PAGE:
First Data from NASA’s GEDI Program to 3D Map Forests

Mark Altaweel

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NASA’s new high resolution Light Detection and Ranging (LIDAR) tool is called the Global Ecosystem Dynamics Investigation (GEDI), which was launched in December 2018.

GEDI will provide a high, detailed view of forest canopies in 3D by mapping the tops and bottoms of forested regions, providing such imagery for the first time for scientists interested in understanding the relationship of forests with atmospheric CO2.

GEDI: Mapping Forests in 3D

The main idea is for GEDI to map forests in 3D, as well as the overall structure of tree canopies, so that better knowledge of tree density, including branch density, and tree hight can be made. A detailed mapping that provides this data will enable a more accurate estimate of stored carbon held in forested regions.

Understanding the structure of forests can also help biologists understand the relationship between forest health and habitat diversity.


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A view of the tropical forest from a USGS Amazon forest study site near Santarém, Brazil.
Tropical forest absorb the most carbon and release the most carbon when there is deforestation. A view of the Tapajós National Forest from an Amazon forest study site near Santarém, Brazil. Photo: Dennis Dye, USGS, public domain.

The instrumentation on GEDI uses 8 lasers that can scan a 4 km wide area, firing photons at 250 times per second to create a detailed profile view of forest canopies. Additionally, the measurements can be used to provide a highly detailed global view of topography, including accurate measurements of dams.[1]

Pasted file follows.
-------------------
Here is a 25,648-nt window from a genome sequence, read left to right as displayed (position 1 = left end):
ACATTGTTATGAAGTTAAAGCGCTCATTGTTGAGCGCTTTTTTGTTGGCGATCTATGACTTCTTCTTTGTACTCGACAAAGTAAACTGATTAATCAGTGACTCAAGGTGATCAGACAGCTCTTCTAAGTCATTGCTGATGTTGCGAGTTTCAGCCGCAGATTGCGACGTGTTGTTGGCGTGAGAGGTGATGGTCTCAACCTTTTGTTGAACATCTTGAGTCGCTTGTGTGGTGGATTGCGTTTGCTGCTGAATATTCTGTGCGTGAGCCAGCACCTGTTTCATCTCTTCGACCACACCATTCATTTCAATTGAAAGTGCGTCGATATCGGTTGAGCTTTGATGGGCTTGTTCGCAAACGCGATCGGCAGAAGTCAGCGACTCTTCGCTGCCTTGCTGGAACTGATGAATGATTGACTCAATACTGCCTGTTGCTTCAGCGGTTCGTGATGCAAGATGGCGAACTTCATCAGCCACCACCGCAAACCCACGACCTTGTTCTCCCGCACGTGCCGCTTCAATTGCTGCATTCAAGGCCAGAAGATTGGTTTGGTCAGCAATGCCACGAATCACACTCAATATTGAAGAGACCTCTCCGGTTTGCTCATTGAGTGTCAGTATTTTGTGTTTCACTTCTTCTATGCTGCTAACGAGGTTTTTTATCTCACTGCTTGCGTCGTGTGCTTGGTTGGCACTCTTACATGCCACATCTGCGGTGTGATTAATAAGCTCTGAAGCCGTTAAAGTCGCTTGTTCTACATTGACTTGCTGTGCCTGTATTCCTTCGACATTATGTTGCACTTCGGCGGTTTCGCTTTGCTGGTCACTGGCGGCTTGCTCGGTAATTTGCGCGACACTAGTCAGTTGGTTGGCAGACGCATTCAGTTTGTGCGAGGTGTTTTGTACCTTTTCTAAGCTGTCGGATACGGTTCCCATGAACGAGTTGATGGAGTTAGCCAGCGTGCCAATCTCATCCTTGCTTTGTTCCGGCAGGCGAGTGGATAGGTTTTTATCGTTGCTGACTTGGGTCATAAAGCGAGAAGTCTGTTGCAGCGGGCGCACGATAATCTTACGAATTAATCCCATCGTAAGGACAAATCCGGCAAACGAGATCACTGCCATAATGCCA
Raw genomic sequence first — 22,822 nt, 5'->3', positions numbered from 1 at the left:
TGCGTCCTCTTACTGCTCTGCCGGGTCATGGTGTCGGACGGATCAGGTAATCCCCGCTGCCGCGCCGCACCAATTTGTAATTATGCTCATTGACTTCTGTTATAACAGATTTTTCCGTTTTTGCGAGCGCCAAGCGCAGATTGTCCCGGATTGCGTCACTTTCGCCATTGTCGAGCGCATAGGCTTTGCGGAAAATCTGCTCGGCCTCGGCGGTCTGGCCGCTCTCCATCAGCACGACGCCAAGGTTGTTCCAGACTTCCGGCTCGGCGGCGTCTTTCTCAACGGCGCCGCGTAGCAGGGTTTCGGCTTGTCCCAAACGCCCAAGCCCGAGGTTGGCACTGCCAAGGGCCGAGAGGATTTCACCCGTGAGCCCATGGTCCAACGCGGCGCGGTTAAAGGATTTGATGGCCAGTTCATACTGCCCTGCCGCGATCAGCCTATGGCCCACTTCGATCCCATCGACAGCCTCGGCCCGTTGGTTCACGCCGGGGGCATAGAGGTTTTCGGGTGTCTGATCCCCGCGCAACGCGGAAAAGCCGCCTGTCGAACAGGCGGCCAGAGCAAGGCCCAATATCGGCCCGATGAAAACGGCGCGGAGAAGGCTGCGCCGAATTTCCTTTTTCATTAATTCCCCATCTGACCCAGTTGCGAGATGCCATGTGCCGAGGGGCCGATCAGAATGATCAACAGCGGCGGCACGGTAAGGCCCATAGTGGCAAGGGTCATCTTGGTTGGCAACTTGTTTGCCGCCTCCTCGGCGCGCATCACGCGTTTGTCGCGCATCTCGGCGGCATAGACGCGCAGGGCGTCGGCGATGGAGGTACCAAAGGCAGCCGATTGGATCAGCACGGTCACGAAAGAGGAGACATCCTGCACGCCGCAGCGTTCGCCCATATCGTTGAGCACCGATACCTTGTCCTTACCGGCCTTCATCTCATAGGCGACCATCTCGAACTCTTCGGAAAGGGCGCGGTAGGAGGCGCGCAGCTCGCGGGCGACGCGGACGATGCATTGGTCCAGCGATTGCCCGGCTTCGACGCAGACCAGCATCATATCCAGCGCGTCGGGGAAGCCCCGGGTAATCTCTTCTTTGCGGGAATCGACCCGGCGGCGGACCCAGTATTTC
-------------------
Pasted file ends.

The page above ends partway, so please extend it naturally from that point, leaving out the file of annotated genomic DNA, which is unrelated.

All of these measurements will be conducted from the International Space Station, with the project led by University of Maryland scientists and NASA at a total cost of $94 million.[2]

GEDI Produces the First Set of Forest Structure Data

The first set of data that have returned have demonstrated GEDI is able to measure density of forests far better than previous missions, where previous methods were often more estimated or using a combination of instrumentation.

Density of branches and leave cover are just some of the outputs revealed by mapping of forests in South Carolina, as detailed in a recent NASA press briefing.[3]

Such measures can then be utilized to provide estimates of how much carbon, or CO2, is being contributed to the atmosphere as forests are lost around the world.

This will provide greater detail of the carbon cycle, as NASA had previously stated prior to the mission being launched. The mission is expected to last for two years, with GEDI producing over 10 billion images.[4]

GEDI maps out the profile measurements of a South Carolina woodland. Graphic: Joshua Stevens, NASA, 2019.
GEDI maps out the vertical structrure of a South Carolina woodland. Graphic: Joshua Stevens / NASA Earth Observatory, Bryan Blair / NASA Goddard Space Flight Center, Michelle Hofton and Ralph Dubayah / University of Maryland.

One of the main lasers utilised is the High Output Maximum Efficiency Resonator (HOMER), which provides a low particle count laser that is relatively less complex but has great scalability. It is a non-single frequency laser that uses a single oscillator. The lasers have diffractive optical elements that have been designed similar to a previous technology called Lunar Orbital Laser Altimeter (LOLA).[5]